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'Winter of the World' Is Well Worth the Wait

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After two years the second installment in Ken Follett's "Century trilogy" has finally arrived in bookstores. This new novel, titled Winter of the World, continues the story of five families whose lives are inter-related over the course of many years. The first book, Fall of Giants, dealt primarily with events surrounding World War I. This second book concerns the events surrounding World War II. At close to one thousand pages in length the book is fully executed and totally enjoyable. Only Ken Follett could make so much so interesting for so long.

The book takes five families who are Welsh, Russian, German, English and American and has members of these families intersect with each other at different places around the globe. It is done in such a way that it does not appear forced or fraudulent. Their occupations and their relationships cause these meetings to occur. Behind the meetings is a view of world events transpiring during the course of the years 1933 thru 1949.

Since this book is a sequel to the events that took place in Fall of Giants a familiarity with that book is helpful to have a proper understanding of this one. Even though it has been two years between books it is amazing how fast the reader can recall the important happenings and relationships that impact on this new story.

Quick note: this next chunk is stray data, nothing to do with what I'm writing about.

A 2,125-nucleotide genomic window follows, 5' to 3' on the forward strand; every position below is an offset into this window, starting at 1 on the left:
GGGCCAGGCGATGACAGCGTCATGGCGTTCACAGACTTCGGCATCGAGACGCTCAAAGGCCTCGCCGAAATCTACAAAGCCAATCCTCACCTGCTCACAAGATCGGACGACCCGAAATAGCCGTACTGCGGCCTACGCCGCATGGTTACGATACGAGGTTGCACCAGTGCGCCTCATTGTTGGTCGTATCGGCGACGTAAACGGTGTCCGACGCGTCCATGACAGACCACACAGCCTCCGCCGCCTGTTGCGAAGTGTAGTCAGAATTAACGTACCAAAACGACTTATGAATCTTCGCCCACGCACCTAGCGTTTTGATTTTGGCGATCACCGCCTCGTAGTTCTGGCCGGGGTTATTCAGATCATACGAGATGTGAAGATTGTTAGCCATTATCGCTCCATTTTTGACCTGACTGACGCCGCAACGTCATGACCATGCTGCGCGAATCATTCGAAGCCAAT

The most riveting portion of this book is the description of events in Germany during the time of Hitler's reign. It was a horrendous time and Follett does not hold back in his depiction of some of the worst events that took place there. This is also the most heart breaking and suspenseful portion of the book.

The book is full of heroes and heroines. We see brave acts in Hawaii, London, Russia and Germany. Characters that have lived fully on the pages are suddenly killed by one action or another. There are love affairs that are terminated, revelations about relationships, and depictions of personal failings.

This book is truly epic and the reader has the chance to be absorbed completely by the story. Even as lengthy as it is, the reader will probably wish there was a thousand more pages. But that is for the next book which will arrive in another two years.

Was Winter of the World worth the wait? Absolutely. It broadens the story opened up by Fall of Giants and sets the stage for the final installment. Its success must be attributed to the fact that Follett is a master craftsman. He fills his pages with fascinating characters and then uses the great events of this time to make an exciting plot. He succeeds in every way possible.

There is a lot of reading enjoyment to be obtained from this book, plus you will find yourself being educated on world events without even being aware of it. Enjoyment and education, could you ask for anything more? The answer is yes from those who want a continuation of this story -- and in two more years Edge of Eternity, the final book of the trilogy, will arrive.

Winter of the World is published by Dutton. It contains 960 pages and sells for $36.00.

Jackie K Cooper
www.jackiekcooper.com